History of Anglesey Coast
The coast of Anglesey is rich in history as well as natural beauty. Over the centuries the island's coastline and its people have witnessed historic and dramatic events.
The Anglesey Coastal Path was officially opened by the Rt. Hon Rhodri Morgan, former First Minister for Wales, in June 2006. It is hoped this designation will act as a catalyst for the whole Welsh coast to be accorded similar recognition.
Learn more about the Anglesey Coastal Path
You may be interested in ancient history, including the Neolithic, Bronze and Iron ages together with the Roman occupation. Or perhaps you are fascinated by events on the island during what is referred to as the Early Christian Period.
If you would like to know more about developments on Anglesey during the Middle Ages and beyond, you will find the information here. And remember significant changes brought about by the Industrial Revolution. We aim to bring you information on these too.
As someone who lives on Anglesey and has sailed around the island, I thought about how I could best present these interesting facts. You will see the historic coast is split into four sections, namely north, east, south and west.
If you are not planning on sailing around the island, don't worry. We now have some excellent coastal footpaths which give you a great opportunity to visit some of these interesting places. And now you can see some video clips of this fine coastline.
Discover more about this Area of Outstanding Natural Beauty
Strong recommendation:I have found it very helpful to have a decent map with me when setting out on a mini-adventure to visit some of this historic coastline. You can get a very good quality OS map from most high street retailers. There are two types.
Either you can purchase the standard OS map (reference number 214) or go for the explorer maps, which are more detailed. For Anglesey there are two maps, one is for the east side of the island, the other for the west. So come along an join me on this virtual tour of our island's historic coast.
Directions:There are two roads running through the island, from Holyhead to Menai Bridge, namely the A55 dual carriageway and the original A5 trunk road. The A55 can get you across the island quite quickly.
If you want to explore the northern coast, take the A5025 either at Menai Bridge (East) or valley (West). You will see from the OS map or a road map the various lanes and paths that link up to the main roads.
Second recommendation: take a good pair of walking boots with you!
Discover the secrets of Ynys Gorad Goch in the Menai Straits, between Anglesey and the mainland.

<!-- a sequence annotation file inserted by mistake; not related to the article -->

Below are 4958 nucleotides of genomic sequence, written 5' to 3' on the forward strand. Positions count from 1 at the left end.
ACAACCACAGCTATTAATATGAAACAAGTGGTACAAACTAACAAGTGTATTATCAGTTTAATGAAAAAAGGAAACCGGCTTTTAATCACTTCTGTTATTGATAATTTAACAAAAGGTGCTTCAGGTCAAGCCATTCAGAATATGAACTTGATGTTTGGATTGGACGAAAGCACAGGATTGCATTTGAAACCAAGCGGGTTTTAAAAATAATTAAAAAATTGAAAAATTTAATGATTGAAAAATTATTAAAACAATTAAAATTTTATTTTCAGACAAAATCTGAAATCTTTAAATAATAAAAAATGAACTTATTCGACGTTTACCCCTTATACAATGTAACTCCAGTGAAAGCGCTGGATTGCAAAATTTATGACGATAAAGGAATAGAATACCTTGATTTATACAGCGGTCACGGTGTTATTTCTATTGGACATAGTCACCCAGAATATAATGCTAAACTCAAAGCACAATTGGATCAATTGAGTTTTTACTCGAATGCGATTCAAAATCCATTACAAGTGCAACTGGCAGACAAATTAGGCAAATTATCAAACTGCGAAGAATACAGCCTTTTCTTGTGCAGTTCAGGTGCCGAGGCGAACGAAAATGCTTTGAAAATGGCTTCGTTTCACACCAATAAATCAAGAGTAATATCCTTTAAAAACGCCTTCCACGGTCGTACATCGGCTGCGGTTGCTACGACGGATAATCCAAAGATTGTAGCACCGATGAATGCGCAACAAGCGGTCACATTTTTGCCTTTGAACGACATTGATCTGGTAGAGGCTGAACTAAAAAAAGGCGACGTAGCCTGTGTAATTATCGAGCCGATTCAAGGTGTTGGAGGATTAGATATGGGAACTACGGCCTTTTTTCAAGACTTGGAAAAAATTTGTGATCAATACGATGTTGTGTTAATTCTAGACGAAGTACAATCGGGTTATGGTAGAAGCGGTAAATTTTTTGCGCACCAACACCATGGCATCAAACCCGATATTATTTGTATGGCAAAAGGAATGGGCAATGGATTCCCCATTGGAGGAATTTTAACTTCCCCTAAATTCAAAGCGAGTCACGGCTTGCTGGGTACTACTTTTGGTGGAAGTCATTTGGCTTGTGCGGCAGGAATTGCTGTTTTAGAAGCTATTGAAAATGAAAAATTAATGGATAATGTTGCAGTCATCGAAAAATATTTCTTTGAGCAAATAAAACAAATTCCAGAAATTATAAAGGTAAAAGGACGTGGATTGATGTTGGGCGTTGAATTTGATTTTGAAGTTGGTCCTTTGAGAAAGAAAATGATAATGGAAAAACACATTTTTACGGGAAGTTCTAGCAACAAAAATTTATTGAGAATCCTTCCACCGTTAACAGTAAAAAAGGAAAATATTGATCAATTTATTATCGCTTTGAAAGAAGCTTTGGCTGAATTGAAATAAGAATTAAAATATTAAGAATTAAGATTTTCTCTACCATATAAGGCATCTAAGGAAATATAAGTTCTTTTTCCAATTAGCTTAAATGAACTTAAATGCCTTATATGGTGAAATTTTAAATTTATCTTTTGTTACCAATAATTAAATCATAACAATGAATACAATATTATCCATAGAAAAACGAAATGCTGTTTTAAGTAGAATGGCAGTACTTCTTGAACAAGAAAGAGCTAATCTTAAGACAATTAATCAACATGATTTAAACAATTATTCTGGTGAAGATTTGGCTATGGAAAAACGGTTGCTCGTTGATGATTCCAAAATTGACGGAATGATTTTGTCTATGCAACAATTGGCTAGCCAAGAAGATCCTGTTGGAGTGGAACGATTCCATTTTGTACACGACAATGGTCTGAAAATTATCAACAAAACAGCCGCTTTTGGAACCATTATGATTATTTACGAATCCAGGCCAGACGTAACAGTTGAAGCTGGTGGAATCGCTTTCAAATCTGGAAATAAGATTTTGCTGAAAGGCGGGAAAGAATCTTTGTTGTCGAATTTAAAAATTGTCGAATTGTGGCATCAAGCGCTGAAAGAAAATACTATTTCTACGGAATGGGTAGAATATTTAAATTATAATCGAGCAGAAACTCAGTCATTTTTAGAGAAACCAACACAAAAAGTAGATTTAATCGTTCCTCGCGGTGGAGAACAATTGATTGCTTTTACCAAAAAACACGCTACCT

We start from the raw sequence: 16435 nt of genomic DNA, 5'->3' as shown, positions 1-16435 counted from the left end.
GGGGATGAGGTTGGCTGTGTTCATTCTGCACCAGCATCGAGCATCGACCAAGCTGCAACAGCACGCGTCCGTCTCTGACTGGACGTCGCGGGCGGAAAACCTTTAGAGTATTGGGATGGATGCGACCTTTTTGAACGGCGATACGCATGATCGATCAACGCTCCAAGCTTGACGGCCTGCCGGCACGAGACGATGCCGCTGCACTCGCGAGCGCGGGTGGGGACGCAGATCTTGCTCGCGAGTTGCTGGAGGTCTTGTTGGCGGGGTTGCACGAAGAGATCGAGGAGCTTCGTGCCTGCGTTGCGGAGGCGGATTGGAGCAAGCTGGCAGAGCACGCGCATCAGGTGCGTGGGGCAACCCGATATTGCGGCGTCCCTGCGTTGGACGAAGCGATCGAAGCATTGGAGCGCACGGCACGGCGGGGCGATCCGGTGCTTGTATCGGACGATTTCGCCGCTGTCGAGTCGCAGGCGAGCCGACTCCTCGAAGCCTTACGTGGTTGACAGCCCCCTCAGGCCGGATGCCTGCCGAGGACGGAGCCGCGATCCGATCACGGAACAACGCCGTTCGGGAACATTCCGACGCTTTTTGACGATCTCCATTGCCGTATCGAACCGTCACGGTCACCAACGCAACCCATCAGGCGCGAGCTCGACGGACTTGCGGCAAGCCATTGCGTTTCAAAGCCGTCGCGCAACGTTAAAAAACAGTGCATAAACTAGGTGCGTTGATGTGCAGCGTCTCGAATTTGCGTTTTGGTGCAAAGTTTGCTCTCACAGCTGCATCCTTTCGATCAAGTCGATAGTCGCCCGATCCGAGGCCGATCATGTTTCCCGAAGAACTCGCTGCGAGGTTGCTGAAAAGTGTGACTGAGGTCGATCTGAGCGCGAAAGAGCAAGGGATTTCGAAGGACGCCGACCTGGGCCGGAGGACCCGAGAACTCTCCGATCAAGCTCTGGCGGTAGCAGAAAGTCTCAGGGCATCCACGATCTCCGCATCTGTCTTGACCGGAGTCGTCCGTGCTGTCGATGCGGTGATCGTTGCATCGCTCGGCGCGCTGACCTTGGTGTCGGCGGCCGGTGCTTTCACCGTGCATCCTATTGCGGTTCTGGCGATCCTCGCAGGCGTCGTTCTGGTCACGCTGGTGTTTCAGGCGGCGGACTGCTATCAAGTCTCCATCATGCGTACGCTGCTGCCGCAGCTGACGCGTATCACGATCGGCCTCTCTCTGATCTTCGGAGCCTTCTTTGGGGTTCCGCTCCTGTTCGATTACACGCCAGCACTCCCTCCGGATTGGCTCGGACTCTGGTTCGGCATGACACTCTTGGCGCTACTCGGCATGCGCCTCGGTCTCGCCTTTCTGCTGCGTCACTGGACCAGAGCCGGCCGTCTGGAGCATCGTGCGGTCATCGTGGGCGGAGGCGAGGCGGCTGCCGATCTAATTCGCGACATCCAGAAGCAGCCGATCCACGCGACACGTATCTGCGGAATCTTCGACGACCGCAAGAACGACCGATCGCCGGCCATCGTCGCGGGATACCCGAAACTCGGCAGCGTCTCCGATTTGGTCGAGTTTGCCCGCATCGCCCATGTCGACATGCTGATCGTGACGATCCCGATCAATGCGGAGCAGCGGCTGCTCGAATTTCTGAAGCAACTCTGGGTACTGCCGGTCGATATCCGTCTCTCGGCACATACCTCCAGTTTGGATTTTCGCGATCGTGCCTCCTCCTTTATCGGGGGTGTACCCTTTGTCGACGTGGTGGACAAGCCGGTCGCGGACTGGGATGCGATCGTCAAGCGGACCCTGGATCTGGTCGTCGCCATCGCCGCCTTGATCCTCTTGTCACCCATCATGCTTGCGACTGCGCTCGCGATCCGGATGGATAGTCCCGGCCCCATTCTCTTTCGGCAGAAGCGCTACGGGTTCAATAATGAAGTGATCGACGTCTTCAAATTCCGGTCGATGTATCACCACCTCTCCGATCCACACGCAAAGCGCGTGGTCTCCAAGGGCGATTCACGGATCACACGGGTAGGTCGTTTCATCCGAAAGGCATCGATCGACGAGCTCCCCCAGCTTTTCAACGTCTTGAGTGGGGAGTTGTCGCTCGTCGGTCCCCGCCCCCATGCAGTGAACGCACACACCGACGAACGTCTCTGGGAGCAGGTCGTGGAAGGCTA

Learn about how local fishermen used the strong tides and weirs around this small island to catch fish and then supply the Augustinian monasteries on Anglesey. To read more click here.
From Moelfre to Menai Bridge on the Menai Straits
Penmon Priory, St Seiriol's Well and the Dovecote
This covers the coastline between Carmel Head, at the North Western tip of the island, and Moelfre, a village on the north east coast with a rich maritime history.
Discover the story behind this important Trinity House Lighthouse.
This represents the North West tip of the isle of Anglesey. An exposed headland that gives the visitor great views to the south and west, taking in Holyhead Bay, as well as the north and east. Between this point and the Skerries lighthouse is a treacherous stretch of water called the Langdon ridge. Throughout history this coastal stretch has claimed a number of passing ships.
Discover more about Carmel Head and see some great photos
This is a small isolated rock about one mile (1.6 km) east of Carmel Head. The currents around this rock are very strong and it has its own history of wrecks.
Learn more about West Mouse
As you continue eastward along the coastal footpath you will approach Cemlyn Bay. In this fascinating place you will discover a lagoon and Bird Reserve. With its calm water, Cemlyn offers a sharp contrast to the turbulent tidal waters off the coast. It's great if you want to do some birdwatching or just simply relax and appreciate the natural beauty of this spot.
But this place has a rich maritime tradition, and Cemlyn Lifeboat was the first of many to be established along the North Wales coast.
Learn more about heroic rescues here.
Cestyll Garden, between Cemlyn and Wylfa
This is a beautiful location and well worth the visit. A spot close to the sea and surrounded by generous coverage of pine and beech. Very interesting selection of plants. The Hon. Violet Vivian, who lived here, designed the garden in 1922.
Read more and see some great pictures
Visit Llanbadrig Church near Cemaes. Founded by St Patrick, patron saint of Ireland, in the 5th century, this is one of the earliest Christian sits in Wales.
See the influence of Islamic art in the building lovingly restored in the mid-19th century by Muslim convert, Lord Henry Stanley.
Also one of the shot locations of Demi Moore film Half Light.
More about Llanbadrig Church
Return to Anglesey Today from History of Anglesey Coast